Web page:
What is the WHO updated classification of renal cell tumors?

Updated: Feb 19, 2021
  • Author: Kush Sachdeva, MD; Chief Editor: E Jason Abel, MD  more...
  • Print

In 2016, the World Health Organization released an updated classification of renal cell tumors that expanded the subtypes of renal cell carcinoma (RCC) based on tumor histology, chromosomal alterations, and molecular pathways. The update included the following five newly recognized epithelial renal tumors [74] :

  • Hereditary leiomyomatosis and renal cell carcinoma (RCC) syndrome–associated RCC
  • Succinate dehydrogenase–deficient RCC
  • Tubulocystic RCC
  • Acquired cystic disease–associated RCC
  • Clear cell papillary RCC

Other revisions to RCC classification included the following [74] :

  • Clear cell RCC is characterized in >80% of sporadic cases by VHL gene mutations, hypermethylation of VHL gene promoter, and loss of heterozygosity

  • Multilocular cystic clear cell RCC has been renamed as multilocular cystic renal neoplasia of low malignant potential due to its indolent behavior.

  • Papillary renal cell carcinomas are histologically and cytogenetically defined by two main subtypes, type 1 and type 2, but they represent a heterogeneous disease that includes both indolent and agressive tumors. RCCs associated with hereditary leiomyomatosis are usually type 2 papillary RCC and have a poor prognosis with a high risk of dissemination.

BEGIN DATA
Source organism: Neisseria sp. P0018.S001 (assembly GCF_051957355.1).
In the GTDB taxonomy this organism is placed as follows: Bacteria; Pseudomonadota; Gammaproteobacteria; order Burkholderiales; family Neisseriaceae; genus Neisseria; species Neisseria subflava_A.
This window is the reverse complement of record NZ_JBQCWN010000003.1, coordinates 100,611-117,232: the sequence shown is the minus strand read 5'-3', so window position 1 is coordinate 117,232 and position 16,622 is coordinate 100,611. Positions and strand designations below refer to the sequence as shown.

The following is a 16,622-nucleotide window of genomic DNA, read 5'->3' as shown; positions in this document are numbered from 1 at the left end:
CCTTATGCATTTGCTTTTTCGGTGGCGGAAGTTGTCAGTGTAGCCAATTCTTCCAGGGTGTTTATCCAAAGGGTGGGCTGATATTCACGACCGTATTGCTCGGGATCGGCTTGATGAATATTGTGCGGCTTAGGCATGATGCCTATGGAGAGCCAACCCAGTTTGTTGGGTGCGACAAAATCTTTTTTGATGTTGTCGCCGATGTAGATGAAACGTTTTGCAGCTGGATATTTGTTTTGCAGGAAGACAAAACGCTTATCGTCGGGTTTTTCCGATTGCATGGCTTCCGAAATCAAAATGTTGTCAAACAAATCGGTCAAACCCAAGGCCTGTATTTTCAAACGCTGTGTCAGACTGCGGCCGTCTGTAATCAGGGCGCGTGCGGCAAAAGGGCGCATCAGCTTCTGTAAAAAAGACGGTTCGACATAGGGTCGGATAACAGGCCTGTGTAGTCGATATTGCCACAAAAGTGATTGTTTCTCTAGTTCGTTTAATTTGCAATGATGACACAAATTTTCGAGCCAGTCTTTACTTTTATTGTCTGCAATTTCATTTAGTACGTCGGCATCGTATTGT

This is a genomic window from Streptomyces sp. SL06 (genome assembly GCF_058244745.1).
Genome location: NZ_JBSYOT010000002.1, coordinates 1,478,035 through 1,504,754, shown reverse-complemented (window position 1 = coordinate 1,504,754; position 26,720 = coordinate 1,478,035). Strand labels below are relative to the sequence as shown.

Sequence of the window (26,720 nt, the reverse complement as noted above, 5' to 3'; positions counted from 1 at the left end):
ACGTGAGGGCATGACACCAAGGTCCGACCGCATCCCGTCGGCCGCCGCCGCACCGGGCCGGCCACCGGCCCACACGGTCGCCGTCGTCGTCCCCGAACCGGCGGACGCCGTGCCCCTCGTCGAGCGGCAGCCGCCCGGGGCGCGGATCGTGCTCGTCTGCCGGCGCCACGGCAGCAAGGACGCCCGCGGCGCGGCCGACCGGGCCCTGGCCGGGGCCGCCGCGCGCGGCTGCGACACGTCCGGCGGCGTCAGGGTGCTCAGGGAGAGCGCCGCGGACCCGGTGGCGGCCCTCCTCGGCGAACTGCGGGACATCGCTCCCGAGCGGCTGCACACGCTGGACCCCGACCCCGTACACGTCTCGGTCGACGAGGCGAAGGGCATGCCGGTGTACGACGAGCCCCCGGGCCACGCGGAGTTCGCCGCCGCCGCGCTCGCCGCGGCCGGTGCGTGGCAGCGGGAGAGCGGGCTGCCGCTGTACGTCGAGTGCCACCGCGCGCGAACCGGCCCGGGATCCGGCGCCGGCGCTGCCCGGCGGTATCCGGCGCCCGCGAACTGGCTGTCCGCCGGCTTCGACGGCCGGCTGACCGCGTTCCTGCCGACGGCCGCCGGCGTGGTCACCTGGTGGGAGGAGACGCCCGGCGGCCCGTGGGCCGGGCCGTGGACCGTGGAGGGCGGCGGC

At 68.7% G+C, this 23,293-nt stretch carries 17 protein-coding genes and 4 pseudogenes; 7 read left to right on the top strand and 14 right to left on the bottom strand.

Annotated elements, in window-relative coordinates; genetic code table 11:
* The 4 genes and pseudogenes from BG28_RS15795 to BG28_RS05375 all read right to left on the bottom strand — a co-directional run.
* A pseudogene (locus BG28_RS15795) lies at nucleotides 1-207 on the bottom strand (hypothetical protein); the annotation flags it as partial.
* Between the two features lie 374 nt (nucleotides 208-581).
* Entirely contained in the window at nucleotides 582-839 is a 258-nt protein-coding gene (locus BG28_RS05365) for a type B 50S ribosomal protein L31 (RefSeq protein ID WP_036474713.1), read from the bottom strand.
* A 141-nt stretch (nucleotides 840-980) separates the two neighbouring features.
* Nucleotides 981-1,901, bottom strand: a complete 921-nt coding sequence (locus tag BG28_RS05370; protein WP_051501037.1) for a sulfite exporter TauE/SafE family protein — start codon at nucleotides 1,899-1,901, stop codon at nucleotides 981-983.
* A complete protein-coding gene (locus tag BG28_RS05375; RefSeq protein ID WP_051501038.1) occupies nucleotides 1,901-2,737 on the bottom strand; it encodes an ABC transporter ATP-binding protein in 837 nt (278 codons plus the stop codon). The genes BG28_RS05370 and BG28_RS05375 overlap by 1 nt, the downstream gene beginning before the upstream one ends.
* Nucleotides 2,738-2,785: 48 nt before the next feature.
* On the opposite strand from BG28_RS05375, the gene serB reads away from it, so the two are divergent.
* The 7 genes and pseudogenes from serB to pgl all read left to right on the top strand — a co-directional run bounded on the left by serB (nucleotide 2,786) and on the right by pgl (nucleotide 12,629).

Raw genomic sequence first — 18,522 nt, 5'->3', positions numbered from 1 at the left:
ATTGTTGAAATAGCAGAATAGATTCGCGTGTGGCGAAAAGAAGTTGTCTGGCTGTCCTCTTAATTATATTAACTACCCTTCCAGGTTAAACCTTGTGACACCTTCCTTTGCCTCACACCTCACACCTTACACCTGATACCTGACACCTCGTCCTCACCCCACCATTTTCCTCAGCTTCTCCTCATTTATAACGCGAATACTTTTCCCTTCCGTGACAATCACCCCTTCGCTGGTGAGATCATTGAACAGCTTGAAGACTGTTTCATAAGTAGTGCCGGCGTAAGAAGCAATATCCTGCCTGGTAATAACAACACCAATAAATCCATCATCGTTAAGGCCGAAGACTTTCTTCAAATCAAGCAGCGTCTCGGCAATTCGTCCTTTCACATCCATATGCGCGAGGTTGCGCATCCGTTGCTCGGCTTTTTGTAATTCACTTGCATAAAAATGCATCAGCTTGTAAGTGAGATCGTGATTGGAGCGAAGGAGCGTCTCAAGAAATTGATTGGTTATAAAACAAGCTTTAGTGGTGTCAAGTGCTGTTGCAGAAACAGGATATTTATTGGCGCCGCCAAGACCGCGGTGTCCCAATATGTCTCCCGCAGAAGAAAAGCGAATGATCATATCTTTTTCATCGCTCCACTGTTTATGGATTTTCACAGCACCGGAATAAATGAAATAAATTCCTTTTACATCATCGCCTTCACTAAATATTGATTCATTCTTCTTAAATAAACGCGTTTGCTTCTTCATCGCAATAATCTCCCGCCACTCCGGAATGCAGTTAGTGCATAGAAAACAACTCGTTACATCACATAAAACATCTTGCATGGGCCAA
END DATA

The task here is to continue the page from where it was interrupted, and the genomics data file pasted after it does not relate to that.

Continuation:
• The oncocytic variant of papillary RCC should be reclassified as type 1 (mainly) or type 2 papillary RCC.

  • The maximum size of papillary adenoma was 5 mm but is now ≤15 mm in its largest dimension.

  • The main prognostic factors in chromophobe RCC are tumor stage, the presence of necrosis, a sarcomatoid and/or rhabdoid component, and small vessel invasion.

  • The diagnosis of the highly aggressive collecting duct carcinoma is based on six histological features: medullary location, infiltrative growth pattern, tubular architecture, desmoplastic stromal reaction, high-grade atypia, and that the tumor is neither an RCC nor a transitional cell carcinoma.

Did this answer your question?
Additional feedback? (Optional)
Thank you for your feedback!